Perhaps thin shafts of light shone onto the forest floor that day, and danced on the velvet moss. I wonder what that man might have thought, as he looked into the tree’s heights and prepared to bring it down. Perhaps he thought only about the job at hand, or his aching back, or how long it was until lunch. I would like to believe he gave some consideration to the tree itself, to its death and his responsibilities toward it, as he pulled the cord that set his chainsaw blaring. […]

The clearcut valley rumbled like an industrial city through a full decade of summers, as the island’s living flesh was stripped away. Tugs pulled great rafts of logs from Deadfall Bay, through tide-slick channels toward the mill, where they were ground into pulp and slurried aboard ships bound for Japan. Within a few months, the tree that took four centuries to grow was transformed into newspapers, read by commuters on afternoon trains, and then tossed away.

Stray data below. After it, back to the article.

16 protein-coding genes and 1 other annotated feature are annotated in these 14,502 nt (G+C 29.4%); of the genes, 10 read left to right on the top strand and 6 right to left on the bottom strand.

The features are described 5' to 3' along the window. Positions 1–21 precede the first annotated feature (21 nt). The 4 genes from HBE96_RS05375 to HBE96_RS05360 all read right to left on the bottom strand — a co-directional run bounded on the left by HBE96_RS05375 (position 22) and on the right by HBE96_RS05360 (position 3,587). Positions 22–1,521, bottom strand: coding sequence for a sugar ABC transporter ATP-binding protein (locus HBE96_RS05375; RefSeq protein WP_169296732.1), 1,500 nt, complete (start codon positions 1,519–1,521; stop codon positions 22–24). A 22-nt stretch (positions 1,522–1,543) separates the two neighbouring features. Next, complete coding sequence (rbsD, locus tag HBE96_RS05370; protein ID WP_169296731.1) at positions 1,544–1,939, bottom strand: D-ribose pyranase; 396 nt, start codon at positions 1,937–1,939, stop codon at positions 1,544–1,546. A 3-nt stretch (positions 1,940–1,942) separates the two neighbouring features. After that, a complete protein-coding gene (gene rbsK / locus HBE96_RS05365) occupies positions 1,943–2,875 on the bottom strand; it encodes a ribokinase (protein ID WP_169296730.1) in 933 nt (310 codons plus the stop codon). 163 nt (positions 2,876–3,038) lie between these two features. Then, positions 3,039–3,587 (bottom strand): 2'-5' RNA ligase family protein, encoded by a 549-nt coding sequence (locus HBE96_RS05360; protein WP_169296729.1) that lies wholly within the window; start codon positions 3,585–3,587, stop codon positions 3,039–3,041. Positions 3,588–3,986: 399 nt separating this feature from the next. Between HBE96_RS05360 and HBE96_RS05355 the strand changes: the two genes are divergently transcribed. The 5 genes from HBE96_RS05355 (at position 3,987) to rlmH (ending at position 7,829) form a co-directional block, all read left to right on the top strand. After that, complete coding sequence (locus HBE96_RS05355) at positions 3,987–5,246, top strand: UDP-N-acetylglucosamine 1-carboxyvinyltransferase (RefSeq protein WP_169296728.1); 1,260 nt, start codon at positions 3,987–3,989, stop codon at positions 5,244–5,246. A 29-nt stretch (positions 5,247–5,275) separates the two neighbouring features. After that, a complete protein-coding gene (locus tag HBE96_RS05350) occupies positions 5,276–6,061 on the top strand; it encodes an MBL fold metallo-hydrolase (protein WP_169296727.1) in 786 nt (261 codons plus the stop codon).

~ Richard Nelson, The Island Within


I feel like a minuscule upstart in their presence.


Studies of coastal forests like this one reveal that exposure to wind is what most determines the age of trees. Whereas spruce trees in vulnerable stands live an average of two hundred years, those in sheltered, fertile areas like the Deer Meadow valley can live eight or nine hundred years. Yellow cedars, which are better able to resist wind, commonly survive for a thousand years. […]

Only a few raindrops and oversized snowflakes sift through the crown of trees as a squall passes over.  I’m grateful for the shelter, and I sense a deeper kind of comfort here.  These are living things I move among, immeasurably older and larger and more deeply affixed to their place on earth than I am, and imbued with vast experience of a kind entirely beyond my comprehension. I feel like a minuscule upstart in their presence, a supplicant awaiting the quiet counsel of venerable trees.

~ Richard Nelson, The Island Within


  • Photograph of 800 year Yellow Cedar Tree in Cypress Provincial Park in British Columbia: Mick
  • Related Posts on Live & Learn: Richard Nelson

Breathe it in, pass it on